America Ferrera Unites Star-Studded Immigrant Voices in “American Like Me”
Jun 25, 2018
When 45 started his presidency, it was a low point for America Ferrera.
"As a woman, as a Latina, as the daughter of immigrants, as an American, [the 2016 election] did feel like, in a lot of ways, a death," America Ferrera told MAKERS in a candid interview. "A death of an idea that I had built my American identity around."
But the Superstore star is not one to throw up her hands in defeat. Instead, she's lifting up a chorus of voices in defiance.
"It just made me realize that there was work to do. We couldn't sit on the sidelines and cry and feel sad, while there were people who had been working for decades and for generations to address these issues," says Ferrera, who announced that she has edited and curated an anthology of essays called "American Like Me: Reflections on Life Between Cultures," to remind our nation of exactly who we are—a country made up of and built by immigrants.
"I have always felt wholly American, and yet, my identity is inextricably linked to my parents' homeland and Honduran culture," explained the actress turned activist in a statement to Entertainment Weekly on the essay collection.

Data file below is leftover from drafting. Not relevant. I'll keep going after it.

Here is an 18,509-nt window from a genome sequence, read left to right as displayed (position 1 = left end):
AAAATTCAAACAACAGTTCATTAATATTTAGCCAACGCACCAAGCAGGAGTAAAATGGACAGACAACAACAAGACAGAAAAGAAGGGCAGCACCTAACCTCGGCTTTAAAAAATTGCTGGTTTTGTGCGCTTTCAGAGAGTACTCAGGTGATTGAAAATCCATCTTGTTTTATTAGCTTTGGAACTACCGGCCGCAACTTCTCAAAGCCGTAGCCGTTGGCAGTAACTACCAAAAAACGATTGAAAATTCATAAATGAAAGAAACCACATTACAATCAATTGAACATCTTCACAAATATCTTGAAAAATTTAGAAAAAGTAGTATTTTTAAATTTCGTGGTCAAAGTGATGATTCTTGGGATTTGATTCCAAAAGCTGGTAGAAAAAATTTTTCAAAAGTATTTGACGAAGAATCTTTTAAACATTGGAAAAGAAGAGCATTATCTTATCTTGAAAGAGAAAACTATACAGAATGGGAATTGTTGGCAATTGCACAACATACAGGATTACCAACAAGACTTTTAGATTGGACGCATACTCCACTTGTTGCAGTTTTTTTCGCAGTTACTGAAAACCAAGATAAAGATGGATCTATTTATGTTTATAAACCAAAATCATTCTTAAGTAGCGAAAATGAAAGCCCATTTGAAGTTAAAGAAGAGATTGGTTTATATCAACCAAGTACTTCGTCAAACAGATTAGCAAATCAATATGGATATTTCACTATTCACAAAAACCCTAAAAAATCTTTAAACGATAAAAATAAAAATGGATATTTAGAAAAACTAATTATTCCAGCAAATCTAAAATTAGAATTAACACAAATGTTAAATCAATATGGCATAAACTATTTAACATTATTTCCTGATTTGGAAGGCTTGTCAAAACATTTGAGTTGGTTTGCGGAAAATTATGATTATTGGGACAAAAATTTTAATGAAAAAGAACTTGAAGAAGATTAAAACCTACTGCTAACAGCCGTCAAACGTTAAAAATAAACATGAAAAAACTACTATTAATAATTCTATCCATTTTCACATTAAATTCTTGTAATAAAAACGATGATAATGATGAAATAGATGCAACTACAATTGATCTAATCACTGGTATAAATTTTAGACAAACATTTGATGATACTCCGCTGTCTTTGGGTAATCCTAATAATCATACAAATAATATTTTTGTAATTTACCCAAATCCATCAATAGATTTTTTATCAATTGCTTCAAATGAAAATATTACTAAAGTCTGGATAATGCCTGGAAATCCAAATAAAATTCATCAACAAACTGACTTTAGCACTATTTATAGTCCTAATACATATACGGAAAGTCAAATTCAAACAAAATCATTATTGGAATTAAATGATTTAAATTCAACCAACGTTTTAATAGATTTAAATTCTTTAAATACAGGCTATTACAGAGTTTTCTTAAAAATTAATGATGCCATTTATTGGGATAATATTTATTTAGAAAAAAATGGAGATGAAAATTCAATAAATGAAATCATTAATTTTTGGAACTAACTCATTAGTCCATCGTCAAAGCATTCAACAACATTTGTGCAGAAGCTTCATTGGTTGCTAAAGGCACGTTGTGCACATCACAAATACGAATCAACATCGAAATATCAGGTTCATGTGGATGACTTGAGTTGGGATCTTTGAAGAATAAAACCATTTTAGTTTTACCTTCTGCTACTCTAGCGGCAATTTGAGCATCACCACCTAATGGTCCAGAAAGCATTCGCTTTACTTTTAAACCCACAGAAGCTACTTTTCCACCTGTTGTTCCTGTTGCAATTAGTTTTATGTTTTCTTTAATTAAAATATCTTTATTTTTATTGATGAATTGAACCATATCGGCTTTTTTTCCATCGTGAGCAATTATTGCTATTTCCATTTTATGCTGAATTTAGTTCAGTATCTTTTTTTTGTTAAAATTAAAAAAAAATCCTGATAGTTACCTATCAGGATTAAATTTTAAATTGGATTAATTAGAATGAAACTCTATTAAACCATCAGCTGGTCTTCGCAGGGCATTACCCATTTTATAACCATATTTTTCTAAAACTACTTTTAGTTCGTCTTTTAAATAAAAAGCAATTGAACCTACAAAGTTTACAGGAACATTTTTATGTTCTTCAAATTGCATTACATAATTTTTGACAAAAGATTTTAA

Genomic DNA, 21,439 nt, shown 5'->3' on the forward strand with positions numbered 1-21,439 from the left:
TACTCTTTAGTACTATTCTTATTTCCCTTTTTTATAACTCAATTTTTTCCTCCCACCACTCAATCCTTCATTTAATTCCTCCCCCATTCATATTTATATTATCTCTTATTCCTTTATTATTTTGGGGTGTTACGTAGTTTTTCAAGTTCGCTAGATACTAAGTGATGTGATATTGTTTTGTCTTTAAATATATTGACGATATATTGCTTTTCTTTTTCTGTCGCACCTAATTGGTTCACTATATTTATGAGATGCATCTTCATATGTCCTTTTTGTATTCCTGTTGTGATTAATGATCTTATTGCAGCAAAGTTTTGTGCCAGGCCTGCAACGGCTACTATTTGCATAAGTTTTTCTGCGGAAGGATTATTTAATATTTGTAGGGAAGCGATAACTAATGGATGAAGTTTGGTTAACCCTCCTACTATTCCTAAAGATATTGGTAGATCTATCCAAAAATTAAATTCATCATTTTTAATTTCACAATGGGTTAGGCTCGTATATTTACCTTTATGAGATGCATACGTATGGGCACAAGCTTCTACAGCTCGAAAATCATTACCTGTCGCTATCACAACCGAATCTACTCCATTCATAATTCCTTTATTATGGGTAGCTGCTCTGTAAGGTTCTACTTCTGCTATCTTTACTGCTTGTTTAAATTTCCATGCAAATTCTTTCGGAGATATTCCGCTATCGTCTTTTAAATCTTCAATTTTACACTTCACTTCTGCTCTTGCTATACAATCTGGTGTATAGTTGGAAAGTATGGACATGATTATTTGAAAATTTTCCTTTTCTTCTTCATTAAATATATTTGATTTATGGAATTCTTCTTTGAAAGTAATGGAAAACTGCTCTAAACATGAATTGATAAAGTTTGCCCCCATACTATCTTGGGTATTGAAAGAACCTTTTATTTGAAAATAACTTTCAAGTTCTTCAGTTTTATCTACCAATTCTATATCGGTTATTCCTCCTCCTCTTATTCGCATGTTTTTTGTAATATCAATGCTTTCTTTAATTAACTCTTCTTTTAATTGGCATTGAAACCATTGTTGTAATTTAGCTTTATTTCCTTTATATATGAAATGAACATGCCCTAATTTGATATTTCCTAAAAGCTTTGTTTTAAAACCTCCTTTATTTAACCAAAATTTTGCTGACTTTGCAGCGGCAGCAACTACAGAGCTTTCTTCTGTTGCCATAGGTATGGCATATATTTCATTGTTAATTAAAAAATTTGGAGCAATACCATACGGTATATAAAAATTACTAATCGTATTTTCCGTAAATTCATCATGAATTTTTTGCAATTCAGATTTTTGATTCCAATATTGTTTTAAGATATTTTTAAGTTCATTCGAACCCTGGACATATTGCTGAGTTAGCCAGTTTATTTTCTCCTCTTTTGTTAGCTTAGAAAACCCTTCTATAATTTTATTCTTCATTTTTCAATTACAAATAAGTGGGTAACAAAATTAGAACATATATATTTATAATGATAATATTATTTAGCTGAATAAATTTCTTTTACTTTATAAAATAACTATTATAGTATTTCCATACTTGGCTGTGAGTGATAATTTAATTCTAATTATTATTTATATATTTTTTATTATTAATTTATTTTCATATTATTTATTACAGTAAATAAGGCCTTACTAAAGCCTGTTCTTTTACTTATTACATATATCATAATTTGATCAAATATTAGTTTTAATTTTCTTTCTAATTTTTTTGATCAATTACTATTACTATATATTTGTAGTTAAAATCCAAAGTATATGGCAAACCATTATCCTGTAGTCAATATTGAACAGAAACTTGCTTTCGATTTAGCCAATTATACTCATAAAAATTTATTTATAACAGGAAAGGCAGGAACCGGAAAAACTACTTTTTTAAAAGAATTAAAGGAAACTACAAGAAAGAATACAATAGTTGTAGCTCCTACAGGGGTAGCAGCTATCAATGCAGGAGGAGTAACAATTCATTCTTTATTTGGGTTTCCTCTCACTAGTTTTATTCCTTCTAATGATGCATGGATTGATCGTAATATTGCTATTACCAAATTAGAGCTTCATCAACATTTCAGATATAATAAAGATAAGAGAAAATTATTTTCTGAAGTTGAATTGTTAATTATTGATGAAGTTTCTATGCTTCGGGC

"I have yearned my whole life to see my complex cultural identity reflected in the larger American narrative. I am proud to share these personal stories that honor and reflect the experiences of so many Americans."
The collection of essays captures a vast range of experiences within the hyphenated American identity of those who struggled "to establish a sense of self, find belonging, and feel seen." The star-studded list of contributors includes Michelle Kwan, Kumail Nanjiani, Roxanne Gay, Liza Koshy, Lin-Manuel Miranda, and more.
All the writers are "immigrants, children or grandchildren of immigrants, indigenous people, or people who otherwise grew up with deep and personal connections to more than one culture." Ferrera even shares her own personal experience of growing up in Los Angeles, torn between her immigrant parents' Honduran culture and the American one she was born into.
However, the book (on shelves Sept. 25) will do more than just put the immigrant narrative at the forefront— a portion of the proceeds from "American Like Me," will go to the Immigrants We Get the Job Done Coalition, a group of 12 non-profit organizations that advocate and help immigrants, refugees and asylum seekers in the United States.
The timely anthology is yet another move by Ferrera to give voice to those typically "underrepresented" and "ignored" in America. Ferrera has spoken out against gender discrimination at the 2017 Women's March on Washington and she joined MAKERS such as Michelle Kydd Lee, Tina Tchen, Jill Soloway, and Ava DuVernay, as a founding member of Time's Up, which strives to address systemic inequality and injustice in the workplace that has kept underrepresented groups from reaching their full potential.